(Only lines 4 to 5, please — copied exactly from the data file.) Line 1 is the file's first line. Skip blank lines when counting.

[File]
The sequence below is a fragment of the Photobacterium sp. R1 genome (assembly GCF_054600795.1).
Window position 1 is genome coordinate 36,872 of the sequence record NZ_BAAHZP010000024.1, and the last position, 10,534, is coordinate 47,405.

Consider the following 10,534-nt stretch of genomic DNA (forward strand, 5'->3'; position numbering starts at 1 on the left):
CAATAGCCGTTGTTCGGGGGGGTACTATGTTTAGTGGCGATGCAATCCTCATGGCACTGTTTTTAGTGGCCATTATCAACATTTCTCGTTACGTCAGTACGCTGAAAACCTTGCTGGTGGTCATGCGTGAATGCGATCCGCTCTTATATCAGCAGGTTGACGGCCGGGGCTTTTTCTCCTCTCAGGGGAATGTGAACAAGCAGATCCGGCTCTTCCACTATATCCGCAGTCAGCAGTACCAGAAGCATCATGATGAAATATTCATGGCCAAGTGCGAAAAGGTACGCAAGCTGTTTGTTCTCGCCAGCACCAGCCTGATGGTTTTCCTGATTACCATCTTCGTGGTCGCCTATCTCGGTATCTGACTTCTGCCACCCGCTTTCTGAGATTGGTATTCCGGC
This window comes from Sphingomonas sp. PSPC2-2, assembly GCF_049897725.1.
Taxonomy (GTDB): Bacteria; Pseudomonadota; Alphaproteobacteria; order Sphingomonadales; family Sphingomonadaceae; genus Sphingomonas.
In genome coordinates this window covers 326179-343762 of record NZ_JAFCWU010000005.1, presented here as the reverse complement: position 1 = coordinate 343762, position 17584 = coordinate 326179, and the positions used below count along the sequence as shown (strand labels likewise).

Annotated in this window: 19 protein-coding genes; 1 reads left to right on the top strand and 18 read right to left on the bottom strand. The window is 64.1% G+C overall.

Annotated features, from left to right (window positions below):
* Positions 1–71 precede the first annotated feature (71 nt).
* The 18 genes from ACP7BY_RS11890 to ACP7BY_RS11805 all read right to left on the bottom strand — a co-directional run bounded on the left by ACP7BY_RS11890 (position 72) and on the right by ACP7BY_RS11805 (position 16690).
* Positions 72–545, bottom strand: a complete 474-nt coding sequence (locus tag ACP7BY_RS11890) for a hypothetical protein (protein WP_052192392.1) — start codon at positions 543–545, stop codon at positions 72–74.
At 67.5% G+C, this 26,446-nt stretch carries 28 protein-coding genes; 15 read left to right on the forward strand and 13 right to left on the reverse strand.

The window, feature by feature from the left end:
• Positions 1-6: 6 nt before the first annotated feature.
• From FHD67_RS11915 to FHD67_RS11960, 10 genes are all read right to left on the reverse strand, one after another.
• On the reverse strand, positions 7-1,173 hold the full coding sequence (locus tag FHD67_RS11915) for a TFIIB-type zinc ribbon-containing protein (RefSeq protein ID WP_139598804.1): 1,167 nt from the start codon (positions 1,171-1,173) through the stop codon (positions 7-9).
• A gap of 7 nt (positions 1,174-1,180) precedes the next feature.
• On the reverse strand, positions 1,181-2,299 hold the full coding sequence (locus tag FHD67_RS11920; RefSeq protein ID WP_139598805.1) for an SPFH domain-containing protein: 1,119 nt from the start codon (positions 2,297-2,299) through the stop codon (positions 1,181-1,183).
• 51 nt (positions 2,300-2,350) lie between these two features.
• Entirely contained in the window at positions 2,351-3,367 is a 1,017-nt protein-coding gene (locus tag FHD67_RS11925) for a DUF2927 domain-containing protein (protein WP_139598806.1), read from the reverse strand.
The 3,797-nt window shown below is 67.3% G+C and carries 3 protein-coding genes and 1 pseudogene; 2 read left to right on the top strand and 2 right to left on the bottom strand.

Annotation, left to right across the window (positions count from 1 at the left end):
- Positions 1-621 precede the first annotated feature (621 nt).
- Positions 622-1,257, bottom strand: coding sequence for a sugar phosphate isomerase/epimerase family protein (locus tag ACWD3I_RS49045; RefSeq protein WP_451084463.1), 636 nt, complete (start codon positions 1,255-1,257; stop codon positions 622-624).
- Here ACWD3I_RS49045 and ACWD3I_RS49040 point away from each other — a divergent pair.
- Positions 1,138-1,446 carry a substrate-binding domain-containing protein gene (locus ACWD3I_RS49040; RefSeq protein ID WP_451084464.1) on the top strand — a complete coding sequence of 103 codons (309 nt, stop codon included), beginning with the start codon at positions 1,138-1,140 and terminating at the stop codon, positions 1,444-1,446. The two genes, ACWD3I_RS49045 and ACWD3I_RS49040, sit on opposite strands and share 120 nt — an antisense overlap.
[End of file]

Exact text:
CAATAGCCGTTGTTCGGGGGGGTACTATGTTTAGTGGCGATGCAATCCTCATGGCACTGTTTTTAGTGGCCATTATCAACATTTCTCGTTACGTCAGTACGCTGAAAACCTTGCTGGTGGTCATGCGTGAATGCGATCCGCTCTTATATCAGCAGGTTGACGGCCGGGGCTTTTTCTCCTCTCAGGGGAATGTGAACAAGCAGATCCGGCTCTTCCACTATATCCGCAGTCAGCAGTACCAGAAGCATCATGATGAAATATTCATGGCCAAGTGCGAAAAGGTACGCAAGCTGTTTGTTCTCGCCAGCACCAGCCTGATGGTTTTCCTGATTACCATCTTCGTGGTCGCCTATCTCGGTATCTGACTTCTGCCACCCGCTTTCTGAGATTGGTATTCCGGC
This window comes from Sphingomonas sp. PSPC2-2, assembly GCF_049897725.1.